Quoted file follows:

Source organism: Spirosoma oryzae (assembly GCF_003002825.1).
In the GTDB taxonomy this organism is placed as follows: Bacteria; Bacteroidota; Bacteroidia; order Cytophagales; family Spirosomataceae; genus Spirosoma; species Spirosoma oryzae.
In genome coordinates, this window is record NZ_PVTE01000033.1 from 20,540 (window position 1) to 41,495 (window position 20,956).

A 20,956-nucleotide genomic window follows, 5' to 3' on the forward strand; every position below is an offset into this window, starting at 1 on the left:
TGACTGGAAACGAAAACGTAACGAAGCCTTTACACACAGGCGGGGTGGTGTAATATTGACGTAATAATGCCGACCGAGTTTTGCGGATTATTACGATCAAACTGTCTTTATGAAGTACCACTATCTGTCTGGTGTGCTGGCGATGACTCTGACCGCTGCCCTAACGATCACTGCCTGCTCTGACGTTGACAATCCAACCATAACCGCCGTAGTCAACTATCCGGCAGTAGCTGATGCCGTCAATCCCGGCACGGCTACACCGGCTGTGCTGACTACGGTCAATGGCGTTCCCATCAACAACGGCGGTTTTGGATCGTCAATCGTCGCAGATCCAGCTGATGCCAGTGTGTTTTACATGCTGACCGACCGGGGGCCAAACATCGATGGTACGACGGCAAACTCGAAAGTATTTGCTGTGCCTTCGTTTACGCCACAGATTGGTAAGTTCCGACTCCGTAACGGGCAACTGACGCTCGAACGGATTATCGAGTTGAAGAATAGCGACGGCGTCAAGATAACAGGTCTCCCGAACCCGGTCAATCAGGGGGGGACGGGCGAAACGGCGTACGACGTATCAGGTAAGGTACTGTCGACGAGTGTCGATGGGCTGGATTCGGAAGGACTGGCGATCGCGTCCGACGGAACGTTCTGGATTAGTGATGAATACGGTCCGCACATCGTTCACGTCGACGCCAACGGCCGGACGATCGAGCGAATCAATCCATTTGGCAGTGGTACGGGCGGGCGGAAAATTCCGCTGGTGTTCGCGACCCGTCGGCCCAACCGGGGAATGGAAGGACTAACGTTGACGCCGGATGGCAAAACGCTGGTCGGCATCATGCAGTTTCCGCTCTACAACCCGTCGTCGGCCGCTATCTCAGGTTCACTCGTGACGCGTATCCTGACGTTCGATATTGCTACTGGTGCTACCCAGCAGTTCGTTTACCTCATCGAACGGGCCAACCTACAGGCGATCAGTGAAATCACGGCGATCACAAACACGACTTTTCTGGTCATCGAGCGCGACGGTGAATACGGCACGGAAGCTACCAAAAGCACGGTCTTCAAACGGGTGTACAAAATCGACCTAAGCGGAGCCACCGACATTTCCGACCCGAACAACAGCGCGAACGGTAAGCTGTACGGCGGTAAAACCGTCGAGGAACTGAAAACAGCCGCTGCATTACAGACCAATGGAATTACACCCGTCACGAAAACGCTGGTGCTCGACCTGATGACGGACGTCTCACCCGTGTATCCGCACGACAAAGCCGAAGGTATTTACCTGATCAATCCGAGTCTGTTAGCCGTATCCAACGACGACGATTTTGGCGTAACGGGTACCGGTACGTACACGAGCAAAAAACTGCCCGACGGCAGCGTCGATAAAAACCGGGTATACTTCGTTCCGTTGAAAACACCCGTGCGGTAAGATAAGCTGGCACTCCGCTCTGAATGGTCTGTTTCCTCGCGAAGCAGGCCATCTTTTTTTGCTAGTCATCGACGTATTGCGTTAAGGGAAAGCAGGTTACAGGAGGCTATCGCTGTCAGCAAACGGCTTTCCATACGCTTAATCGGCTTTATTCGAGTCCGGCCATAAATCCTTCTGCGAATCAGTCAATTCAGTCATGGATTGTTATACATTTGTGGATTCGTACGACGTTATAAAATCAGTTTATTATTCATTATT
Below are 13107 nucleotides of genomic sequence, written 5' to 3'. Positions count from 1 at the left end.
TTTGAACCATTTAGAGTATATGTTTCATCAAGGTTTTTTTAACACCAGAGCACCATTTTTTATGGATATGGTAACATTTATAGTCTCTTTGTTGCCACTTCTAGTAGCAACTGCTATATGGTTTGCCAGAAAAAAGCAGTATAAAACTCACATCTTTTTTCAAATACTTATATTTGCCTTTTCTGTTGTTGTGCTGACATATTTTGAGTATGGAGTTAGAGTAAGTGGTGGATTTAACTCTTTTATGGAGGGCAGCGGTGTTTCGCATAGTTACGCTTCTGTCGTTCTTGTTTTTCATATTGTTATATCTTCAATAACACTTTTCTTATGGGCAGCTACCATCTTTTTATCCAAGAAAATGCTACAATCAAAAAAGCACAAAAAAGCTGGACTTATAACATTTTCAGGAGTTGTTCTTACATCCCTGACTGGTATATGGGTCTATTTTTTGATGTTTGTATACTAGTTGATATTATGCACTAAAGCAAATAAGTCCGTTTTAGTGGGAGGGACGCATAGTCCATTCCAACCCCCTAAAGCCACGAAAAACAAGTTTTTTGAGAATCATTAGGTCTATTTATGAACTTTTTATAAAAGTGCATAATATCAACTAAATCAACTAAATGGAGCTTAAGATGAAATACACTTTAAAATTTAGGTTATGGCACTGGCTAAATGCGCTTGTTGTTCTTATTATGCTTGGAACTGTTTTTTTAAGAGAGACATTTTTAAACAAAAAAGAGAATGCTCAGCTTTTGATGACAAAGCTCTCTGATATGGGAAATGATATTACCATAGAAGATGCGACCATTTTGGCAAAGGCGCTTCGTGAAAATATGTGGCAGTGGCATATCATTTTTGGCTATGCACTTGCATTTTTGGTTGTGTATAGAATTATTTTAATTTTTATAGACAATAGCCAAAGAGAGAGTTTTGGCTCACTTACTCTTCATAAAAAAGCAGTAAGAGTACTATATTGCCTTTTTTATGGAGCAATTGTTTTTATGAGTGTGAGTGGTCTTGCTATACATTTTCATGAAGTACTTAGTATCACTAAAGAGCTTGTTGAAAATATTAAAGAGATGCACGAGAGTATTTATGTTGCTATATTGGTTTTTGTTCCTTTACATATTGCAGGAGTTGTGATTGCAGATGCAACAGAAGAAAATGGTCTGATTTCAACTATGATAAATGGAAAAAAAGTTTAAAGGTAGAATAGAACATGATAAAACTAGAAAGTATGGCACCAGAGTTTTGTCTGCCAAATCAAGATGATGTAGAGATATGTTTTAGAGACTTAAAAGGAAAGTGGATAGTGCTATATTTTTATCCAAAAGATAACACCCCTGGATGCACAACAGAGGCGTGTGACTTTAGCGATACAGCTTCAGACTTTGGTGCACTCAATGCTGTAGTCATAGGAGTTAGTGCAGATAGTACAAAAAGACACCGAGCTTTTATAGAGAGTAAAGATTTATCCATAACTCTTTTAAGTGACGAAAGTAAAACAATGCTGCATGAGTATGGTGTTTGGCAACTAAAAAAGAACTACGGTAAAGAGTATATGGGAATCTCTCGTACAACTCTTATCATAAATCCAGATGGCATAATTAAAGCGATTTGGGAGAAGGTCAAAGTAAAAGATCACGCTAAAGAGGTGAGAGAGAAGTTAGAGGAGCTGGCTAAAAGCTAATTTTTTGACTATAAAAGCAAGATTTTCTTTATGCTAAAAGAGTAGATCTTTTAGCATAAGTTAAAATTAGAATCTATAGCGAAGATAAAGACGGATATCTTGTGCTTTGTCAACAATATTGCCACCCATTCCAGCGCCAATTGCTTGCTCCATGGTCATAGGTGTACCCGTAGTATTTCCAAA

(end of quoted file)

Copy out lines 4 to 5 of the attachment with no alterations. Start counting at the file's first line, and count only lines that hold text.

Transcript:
A 20,956-nucleotide genomic window follows, 5' to 3' on the forward strand; every position below is an offset into this window, starting at 1 on the left:
TGACTGGAAACGAAAACGTAACGAAGCCTTTACACACAGGCGGGGTGGTGTAATATTGACGTAATAATGCCGACCGAGTTTTGCGGATTATTACGATCAAACTGTCTTTATGAAGTACCACTATCTGTCTGGTGTGCTGGCGATGACTCTGACCGCTGCCCTAACGATCACTGCCTGCTCTGACGTTGACAATCCAACCATAACCGCCGTAGTCAACTATCCGGCAGTAGCTGATGCCGTCAATCCCGGCACGGCTACACCGGCTGTGCTGACTACGGTCAATGGCGTTCCCATCAACAACGGCGGTTTTGGATCGTCAATCGTCGCAGATCCAGCTGATGCCAGTGTGTTTTACATGCTGACCGACCGGGGGCCAAACATCGATGGTACGACGGCAAACTCGAAAGTATTTGCTGTGCCTTCGTTTACGCCACAGATTGGTAAGTTCCGACTCCGTAACGGGCAACTGACGCTCGAACGGATTATCGAGTTGAAGAATAGCGACGGCGTCAAGATAACAGGTCTCCCGAACCCGGTCAATCAGGGGGGGACGGGCGAAACGGCGTACGACGTATCAGGTAAGGTACTGTCGACGAGTGTCGATGGGCTGGATTCGGAAGGACTGGCGATCGCGTCCGACGGAACGTTCTGGATTAGTGATGAATACGGTCCGCACATCGTTCACGTCGACGCCAACGGCCGGACGATCGAGCGAATCAATCCATTTGGCAGTGGTACGGGCGGGCGGAAAATTCCGCTGGTGTTCGCGACCCGTCGGCCCAACCGGGGAATGGAAGGACTAACGTTGACGCCGGATGGCAAAACGCTGGTCGGCATCATGCAGTTTCCGCTCTACAACCCGTCGTCGGCCGCTATCTCAGGTTCACTCGTGACGCGTATCCTGACGTTCGATATTGCTACTGGTGCTACCCAGCAGTTCGTTTACCTCATCGAACGGGCCAACCTACAGGCGATCAGTGAAATCACGGCGATCACAAACACGACTTTTCTGGTCATCGAGCGCGACGGTGAATACGGCACGGAAGCTACCAAAAGCACGGTCTTCAAACGGGTGTACAAAATCGACCTAAGCGGAGCCACCGACATTTCCGACCCGAACAACAGCGCGAACGGTAAGCTGTACGGCGGTAAAACCGTCGAGGAACTGAAAACAGCCGCTGCATTACAGACCAATGGAATTACACCCGTCACGAAAACGCTGGTGCTCGACCTGATGACGGACGTCTCACCCGTGTATCCGCACGACAAAGCCGAAGGTATTTACCTGATCAATCCGAGTCTGTTAGCCGTATCCAACGACGACGATTTTGGCGTAACGGGTACCGGTACGTACACGAGCAAAAAACTGCCCGACGGCAGCGTCGATAAAAACCGGGTATACTTCGTTCCGTTGAAAACACCCGTGCGGTAAGATAAGCTGGCACTCCGCTCTGAATGGTCTGTTTCCTCGCGAAGCAGGCCATCTTTTTTTGCTAGTCATCGACGTATTGCGTTAAGGGAAAGCAGGTTACAGGAGGCTATCGCTGTCAGCAAACGGCTTTCCATACGCTTAATCGGCTTTATTCGAGTCCGGCCATAAATCCTTCTGCGAATCAGTCAATTCAGTCATGGATTGTTATACATTTGTGGATTCGTACGACGTTATAAAATCAGTTTATTATTCATTATT